ISU-1 Tech Prog Rpt FY11 Iowa State University as lead university
Enhancing Nutritional Value and Marketability of Beans through Research and Strengthening Key Value Chain Stakeholders in Uganda and Rwanda
U.S. PIs & Institutions and Collaborating Host Countries
Robert E. Mazur Department of Sociology, Iowa State University, Ames, Iowa
Suzanne Hendrich, ISU, U.S.
Helen Jensen, ISU, U.S.
Patricia Murphy, ISU, U.S.
Manju Reddy, ISU, U.S.
Mark Westgate, ISU, U.S.
Dorothy Nakimbugwe, Makerere, Uganda
Michael Ugen, National Crops Resources Research Institute
Henry Kizito Musoke, Volunteer Efforts for Development Concerns
Hilda Vasanthakaalam, Kigali Institute of Science and Technology
Agnes Nakimuli, VEDCO, Uganda
Gabriel Elepu, Makerere, Uganda
Barnabas Kiiza, Makerere University, Uganda
- To improve harvested bean grain yield and quality (a) determine and prioritize key production constraints of five priority bean varieties, (b) improve quality and yields of beans through evaluation of better production practices, (c) evaluate and reduce post-harvest losses, and (d) strengthen farmers’ collective capabilities to learn and share innovative practices.
- To enhance nutritional value and appeal of beans through appropriate handling and processing, by (a) determine the influence of agronomic conditions on nutritional quality of beans, (b) determine the influence of processing on the nutritional and sensory quality of beans; and (c) develop processing techniques with improved efficiency, feasibility and consumer acceptance of bean-based food products.
- To identify solutions for constraints to increased marketing and consumption (a) identify solutions to production and marketing constraints faced by bean producers, (b) characterize consumer demand and preferences for beans and agro-processed products; and (c) increase awareness of benefits of consuming beans and value-added products and their access to new products.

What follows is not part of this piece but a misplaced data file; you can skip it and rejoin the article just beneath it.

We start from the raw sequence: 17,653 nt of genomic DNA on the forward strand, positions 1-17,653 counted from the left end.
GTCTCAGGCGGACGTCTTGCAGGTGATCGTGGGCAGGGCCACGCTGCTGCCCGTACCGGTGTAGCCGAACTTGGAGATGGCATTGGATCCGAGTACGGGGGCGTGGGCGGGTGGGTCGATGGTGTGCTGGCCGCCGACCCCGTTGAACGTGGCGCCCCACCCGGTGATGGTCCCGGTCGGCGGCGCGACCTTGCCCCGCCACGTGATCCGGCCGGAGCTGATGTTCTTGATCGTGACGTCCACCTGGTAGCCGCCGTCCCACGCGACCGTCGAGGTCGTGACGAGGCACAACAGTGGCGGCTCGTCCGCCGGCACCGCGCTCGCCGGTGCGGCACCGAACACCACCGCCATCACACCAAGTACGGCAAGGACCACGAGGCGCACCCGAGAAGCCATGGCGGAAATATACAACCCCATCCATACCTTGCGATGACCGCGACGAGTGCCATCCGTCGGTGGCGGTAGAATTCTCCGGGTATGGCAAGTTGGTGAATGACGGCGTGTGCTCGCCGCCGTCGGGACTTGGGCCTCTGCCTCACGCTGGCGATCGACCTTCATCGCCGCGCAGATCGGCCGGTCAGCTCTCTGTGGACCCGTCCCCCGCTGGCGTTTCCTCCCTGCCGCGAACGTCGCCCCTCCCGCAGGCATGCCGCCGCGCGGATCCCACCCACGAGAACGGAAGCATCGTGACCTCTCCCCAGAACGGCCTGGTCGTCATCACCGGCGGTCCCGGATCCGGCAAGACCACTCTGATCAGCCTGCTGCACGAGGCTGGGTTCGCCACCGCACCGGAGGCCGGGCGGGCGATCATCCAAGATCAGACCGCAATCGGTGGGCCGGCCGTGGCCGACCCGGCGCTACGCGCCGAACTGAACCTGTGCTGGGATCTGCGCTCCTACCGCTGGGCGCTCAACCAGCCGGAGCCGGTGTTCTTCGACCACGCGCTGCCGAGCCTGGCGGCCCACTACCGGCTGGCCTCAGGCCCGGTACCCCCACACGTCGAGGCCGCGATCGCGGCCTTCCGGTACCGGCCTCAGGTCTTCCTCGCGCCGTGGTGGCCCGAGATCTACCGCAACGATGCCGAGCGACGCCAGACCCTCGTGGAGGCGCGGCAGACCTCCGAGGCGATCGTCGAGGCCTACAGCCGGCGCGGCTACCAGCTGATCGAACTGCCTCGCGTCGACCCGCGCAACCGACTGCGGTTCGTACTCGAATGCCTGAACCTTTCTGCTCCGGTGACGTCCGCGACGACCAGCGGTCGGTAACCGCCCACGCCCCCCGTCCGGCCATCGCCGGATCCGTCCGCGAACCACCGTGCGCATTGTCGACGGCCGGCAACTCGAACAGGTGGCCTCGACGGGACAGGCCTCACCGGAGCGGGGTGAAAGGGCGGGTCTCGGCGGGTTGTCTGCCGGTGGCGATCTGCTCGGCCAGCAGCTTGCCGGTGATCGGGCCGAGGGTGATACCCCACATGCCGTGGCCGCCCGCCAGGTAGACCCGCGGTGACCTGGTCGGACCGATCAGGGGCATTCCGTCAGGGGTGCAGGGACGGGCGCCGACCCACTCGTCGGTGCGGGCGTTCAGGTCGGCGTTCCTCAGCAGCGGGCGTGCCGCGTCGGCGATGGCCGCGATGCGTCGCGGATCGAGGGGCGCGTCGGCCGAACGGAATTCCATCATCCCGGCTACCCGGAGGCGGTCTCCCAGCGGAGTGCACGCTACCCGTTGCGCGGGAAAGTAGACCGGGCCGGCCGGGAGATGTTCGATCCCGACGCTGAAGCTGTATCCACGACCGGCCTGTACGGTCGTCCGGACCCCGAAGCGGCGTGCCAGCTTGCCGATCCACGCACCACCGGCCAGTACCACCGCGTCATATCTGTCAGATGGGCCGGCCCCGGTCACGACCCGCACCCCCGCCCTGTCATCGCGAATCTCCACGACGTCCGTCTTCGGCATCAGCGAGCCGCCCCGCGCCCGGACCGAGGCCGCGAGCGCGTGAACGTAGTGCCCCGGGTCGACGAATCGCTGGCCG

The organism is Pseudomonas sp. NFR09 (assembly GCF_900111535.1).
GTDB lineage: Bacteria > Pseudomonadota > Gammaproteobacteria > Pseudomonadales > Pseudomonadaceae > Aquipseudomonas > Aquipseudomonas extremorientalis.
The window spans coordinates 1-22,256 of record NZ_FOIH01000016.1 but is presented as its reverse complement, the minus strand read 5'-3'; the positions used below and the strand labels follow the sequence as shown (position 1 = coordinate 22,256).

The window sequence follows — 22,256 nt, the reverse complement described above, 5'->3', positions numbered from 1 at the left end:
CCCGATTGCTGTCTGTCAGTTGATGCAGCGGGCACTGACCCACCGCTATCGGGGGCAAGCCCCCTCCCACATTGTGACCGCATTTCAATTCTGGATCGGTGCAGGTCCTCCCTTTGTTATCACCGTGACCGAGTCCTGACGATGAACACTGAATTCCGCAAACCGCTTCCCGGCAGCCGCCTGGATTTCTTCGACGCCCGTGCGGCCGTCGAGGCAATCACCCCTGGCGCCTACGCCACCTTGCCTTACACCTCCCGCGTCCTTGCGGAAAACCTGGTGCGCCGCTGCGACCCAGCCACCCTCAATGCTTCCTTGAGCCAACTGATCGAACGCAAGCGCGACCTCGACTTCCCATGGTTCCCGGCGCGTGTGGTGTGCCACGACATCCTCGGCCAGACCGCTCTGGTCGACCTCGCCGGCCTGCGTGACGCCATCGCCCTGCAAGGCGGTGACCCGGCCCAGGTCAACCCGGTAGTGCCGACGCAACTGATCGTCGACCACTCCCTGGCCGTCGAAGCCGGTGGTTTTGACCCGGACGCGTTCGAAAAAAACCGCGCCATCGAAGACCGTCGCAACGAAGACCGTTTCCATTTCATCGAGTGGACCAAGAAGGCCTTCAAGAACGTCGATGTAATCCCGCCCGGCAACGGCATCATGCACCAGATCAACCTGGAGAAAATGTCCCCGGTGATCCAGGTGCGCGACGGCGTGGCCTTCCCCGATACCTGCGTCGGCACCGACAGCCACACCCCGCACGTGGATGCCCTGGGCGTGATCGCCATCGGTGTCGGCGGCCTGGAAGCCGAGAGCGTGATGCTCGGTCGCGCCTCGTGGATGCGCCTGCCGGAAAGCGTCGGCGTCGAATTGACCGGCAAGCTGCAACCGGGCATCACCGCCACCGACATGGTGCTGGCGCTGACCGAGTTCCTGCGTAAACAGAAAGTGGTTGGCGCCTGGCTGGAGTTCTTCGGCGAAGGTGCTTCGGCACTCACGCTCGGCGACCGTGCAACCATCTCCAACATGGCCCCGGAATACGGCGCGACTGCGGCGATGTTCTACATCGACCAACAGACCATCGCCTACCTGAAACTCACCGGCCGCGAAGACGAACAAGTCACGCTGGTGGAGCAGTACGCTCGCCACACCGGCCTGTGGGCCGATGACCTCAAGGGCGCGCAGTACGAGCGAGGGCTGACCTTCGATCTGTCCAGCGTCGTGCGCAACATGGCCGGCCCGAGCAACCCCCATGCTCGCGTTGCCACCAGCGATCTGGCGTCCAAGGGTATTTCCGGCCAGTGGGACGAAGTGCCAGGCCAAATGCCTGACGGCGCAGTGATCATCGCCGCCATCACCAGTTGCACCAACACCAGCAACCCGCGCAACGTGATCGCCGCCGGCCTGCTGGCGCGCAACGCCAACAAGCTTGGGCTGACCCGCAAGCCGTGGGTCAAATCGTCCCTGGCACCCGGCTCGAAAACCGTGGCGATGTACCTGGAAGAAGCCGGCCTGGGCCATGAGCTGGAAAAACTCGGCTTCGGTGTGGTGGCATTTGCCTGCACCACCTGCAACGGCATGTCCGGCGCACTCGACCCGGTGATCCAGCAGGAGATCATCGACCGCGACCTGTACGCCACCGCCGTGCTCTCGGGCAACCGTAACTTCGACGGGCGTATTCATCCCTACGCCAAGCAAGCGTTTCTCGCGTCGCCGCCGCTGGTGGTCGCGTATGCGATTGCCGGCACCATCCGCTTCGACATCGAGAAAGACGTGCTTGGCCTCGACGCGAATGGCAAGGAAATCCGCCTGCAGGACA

- To increase the capacity, effectiveness, and sustainability of national agriculture research institutions that serve the bean sector in Uganda and Rwanda.
Agriculture in East Africa is characterized by women and men working in small scale, rainfed production, averaging 2 hectares per household (FAO 2006). Erratic bimodal rainfall patterns in recent years further challenge cropping results (ARB 2007). Farmers have very limited access to extension, training, inputs (quality seeds, fertilizers, etc.), improved agronomic practices, new technologies, and credit (KDA 2004; Nkonya et al. 2004). Producers are not well linked with profitable markets, especially to emerging sectors of domestic and regional markets (Ehui & Pender 2005). Private traders operate on a small scale with limited investment capability. Availability and use of processed products at present remain very modest. As a result of low production levels, hunger is widespread (WFP 2006) and the vast majority of the rural population lives in absolute poverty (KDA 2004).
- Reports regarding recommended practices for crop production, and both pre- and post-harvest management procedures to improve quality of harvested beans and increase yields
- Training manuals (for VEDCO‘s Rural Development Extensionists, farm group members, etc.)
- Stronger links between farmers groups and associations to diverse types of buyers
- Reports of superior processing methods to protect protein and carbohydrate digestibility
- Recipes for widespread use, including for nutritionally vulnerable people
- Protocol for bean flour processing promoted for commercialization
- New value-added bean products designed for identified consumer markets